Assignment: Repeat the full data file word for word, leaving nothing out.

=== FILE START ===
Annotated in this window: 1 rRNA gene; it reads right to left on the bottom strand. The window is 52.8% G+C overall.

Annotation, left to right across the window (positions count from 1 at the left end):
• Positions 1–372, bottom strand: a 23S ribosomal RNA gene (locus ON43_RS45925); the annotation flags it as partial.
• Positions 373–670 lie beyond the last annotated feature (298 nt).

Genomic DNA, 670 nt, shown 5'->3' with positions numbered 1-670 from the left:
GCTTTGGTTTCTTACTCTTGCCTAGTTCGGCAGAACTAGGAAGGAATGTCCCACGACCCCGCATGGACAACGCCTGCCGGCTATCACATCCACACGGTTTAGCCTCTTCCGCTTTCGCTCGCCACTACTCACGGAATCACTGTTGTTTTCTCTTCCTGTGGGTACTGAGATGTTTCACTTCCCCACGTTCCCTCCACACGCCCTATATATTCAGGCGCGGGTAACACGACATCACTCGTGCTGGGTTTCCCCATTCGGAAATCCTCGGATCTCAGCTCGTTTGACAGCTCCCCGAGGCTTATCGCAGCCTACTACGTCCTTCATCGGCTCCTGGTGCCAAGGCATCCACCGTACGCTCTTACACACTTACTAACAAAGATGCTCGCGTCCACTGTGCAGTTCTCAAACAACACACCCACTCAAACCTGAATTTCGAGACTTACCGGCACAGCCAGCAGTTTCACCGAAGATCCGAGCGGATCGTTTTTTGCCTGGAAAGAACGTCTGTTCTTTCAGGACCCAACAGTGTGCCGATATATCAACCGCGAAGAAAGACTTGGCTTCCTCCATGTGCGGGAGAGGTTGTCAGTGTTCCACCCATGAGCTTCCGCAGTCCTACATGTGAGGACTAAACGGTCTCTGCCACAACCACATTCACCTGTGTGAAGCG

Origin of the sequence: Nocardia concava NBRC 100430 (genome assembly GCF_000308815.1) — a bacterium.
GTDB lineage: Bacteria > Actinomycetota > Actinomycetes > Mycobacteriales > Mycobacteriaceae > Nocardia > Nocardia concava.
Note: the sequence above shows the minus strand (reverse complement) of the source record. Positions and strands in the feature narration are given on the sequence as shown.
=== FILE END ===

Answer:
Annotated in this window: 1 rRNA gene; it reads right to left on the bottom strand. The window is 52.8% G+C overall.

Annotation, left to right across the window (positions count from 1 at the left end):
• Positions 1–372, bottom strand: a 23S ribosomal RNA gene (locus ON43_RS45925); the annotation flags it as partial.
• Positions 373–670 lie beyond the last annotated feature (298 nt).

Genomic DNA, 670 nt, shown 5'->3' with positions numbered 1-670 from the left:
GCTTTGGTTTCTTACTCTTGCCTAGTTCGGCAGAACTAGGAAGGAATGTCCCACGACCCCGCATGGACAACGCCTGCCGGCTATCACATCCACACGGTTTAGCCTCTTCCGCTTTCGCTCGCCACTACTCACGGAATCACTGTTGTTTTCTCTTCCTGTGGGTACTGAGATGTTTCACTTCCCCACGTTCCCTCCACACGCCCTATATATTCAGGCGCGGGTAACACGACATCACTCGTGCTGGGTTTCCCCATTCGGAAATCCTCGGATCTCAGCTCGTTTGACAGCTCCCCGAGGCTTATCGCAGCCTACTACGTCCTTCATCGGCTCCTGGTGCCAAGGCATCCACCGTACGCTCTTACACACTTACTAACAAAGATGCTCGCGTCCACTGTGCAGTTCTCAAACAACACACCCACTCAAACCTGAATTTCGAGACTTACCGGCACAGCCAGCAGTTTCACCGAAGATCCGAGCGGATCGTTTTTTGCCTGGAAAGAACGTCTGTTCTTTCAGGACCCAACAGTGTGCCGATATATCAACCGCGAAGAAAGACTTGGCTTCCTCCATGTGCGGGAGAGGTTGTCAGTGTTCCACCCATGAGCTTCCGCAGTCCTACATGTGAGGACTAAACGGTCTCTGCCACAACCACATTCACCTGTGTGAAGCG

Origin of the sequence: Nocardia concava NBRC 100430 (genome assembly GCF_000308815.1) — a bacterium.
GTDB lineage: Bacteria > Actinomycetota > Actinomycetes > Mycobacteriales > Mycobacteriaceae > Nocardia > Nocardia concava.
Note: the sequence above shows the minus strand (reverse complement) of the source record. Positions and strands in the feature narration are given on the sequence as shown.